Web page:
Thursday my sewing machine and I actually cooperated to get an hour's worth of work done. So often we fight. It was nice to go to it and be able to just do the tasks. Of course, setting it up properly does help! For me, this means reading the book that came with it every time I re-do anything. (Putting the bobbin in and putting the needle in are two of the pitfalls. Threading the needle is another.) Reading the book and checking the diagrams takes so much less time and energy than cussing and screaming, that it is amazing that it took me so long to realize that was the way to go. (Better for the blood pressure too.)

Now it is Saturday already. Time to bake bread and do laundry and clean the kitchen. I am grateful for the show of nature (glad I was inside when all those birds were outside) and grateful for simple weekend chores. If the sun actually shines that will be cause for gratitude too.

Thursday, February 11, 2010

Word Should Come with a Warning

Yesterday I spent hours to layout and print four pages in Microsoft word. Two sheets, both sides on business card stock. Word supposedly has a template for this under envelopes and labels. Trouble is, it doesn't work very well. After screaming, yelling, coughing and using quite a bit of creative but very loud swearing I was ready to abandon not only the project but all hope and any attempt to do anything. I wanted comfort food, a hot bath and a novel. I settled for the novel--after finally getting my pages done and broken up into tags. Tomorrow, if all goes well, I will have some pictures of the products.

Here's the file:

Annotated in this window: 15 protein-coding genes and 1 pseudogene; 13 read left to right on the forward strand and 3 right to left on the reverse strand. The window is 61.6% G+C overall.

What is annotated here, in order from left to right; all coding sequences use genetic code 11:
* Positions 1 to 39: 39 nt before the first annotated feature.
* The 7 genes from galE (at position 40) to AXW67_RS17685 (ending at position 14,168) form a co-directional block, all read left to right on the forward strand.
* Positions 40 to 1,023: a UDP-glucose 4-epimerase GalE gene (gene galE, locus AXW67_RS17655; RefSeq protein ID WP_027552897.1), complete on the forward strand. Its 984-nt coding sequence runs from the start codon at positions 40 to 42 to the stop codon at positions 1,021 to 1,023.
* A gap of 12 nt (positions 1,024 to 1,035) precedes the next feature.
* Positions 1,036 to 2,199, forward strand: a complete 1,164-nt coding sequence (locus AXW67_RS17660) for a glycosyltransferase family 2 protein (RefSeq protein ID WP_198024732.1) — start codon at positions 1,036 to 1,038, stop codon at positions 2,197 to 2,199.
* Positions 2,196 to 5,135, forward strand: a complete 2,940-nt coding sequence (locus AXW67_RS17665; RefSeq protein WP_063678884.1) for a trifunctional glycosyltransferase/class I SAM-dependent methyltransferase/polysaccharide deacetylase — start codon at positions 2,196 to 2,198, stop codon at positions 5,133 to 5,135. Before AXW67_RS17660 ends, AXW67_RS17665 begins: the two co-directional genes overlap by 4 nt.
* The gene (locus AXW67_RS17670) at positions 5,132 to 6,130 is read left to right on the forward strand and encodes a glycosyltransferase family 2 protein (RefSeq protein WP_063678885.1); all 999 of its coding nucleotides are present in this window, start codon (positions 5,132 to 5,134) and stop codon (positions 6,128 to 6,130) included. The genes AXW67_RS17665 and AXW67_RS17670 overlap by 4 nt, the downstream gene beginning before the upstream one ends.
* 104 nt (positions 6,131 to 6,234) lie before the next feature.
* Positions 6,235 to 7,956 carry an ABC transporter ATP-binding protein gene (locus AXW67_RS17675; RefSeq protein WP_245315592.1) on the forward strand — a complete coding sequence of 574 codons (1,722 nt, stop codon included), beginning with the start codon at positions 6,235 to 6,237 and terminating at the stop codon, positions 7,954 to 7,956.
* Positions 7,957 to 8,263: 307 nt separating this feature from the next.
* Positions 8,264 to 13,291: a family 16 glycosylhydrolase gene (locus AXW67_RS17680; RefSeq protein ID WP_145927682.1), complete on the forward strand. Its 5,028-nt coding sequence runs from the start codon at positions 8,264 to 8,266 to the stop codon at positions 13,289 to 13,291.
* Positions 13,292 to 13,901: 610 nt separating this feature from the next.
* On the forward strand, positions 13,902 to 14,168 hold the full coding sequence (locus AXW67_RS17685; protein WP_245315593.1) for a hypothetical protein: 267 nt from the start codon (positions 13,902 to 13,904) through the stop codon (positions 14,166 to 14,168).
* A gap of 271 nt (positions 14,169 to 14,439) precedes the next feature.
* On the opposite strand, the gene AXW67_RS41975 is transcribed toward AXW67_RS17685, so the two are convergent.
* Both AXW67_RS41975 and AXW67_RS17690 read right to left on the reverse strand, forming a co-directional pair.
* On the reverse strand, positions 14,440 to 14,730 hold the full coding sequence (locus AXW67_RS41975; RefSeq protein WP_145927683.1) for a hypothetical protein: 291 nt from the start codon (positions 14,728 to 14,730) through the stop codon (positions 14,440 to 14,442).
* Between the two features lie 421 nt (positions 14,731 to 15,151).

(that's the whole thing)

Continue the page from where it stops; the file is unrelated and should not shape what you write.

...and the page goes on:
The warning, "Abandon Hope All Ye Who Enter Here", ought to flash on the screen whenever one attempts to do any kind of layout in Word. To be absolutely fair, of course, I am using Office 2000 with WindowsXP. Maybe that is the problem.

I do fairly well with most layout in Publisher. Publisher is looked down upon by my acquaintances in the Desktop publishing world, but it serves most of my needs nicely. It massacres business cards. It too has a template that isn't a template.

At one point, when my frustration level had mounted and my sense of anguish over waste time had risen, I opened Adobe's InDesign and found, as I had in the past, that it simply seems so complicated that I can't navigate it. I tried in Photoshop and then gave that up and went back and finally conquered Word.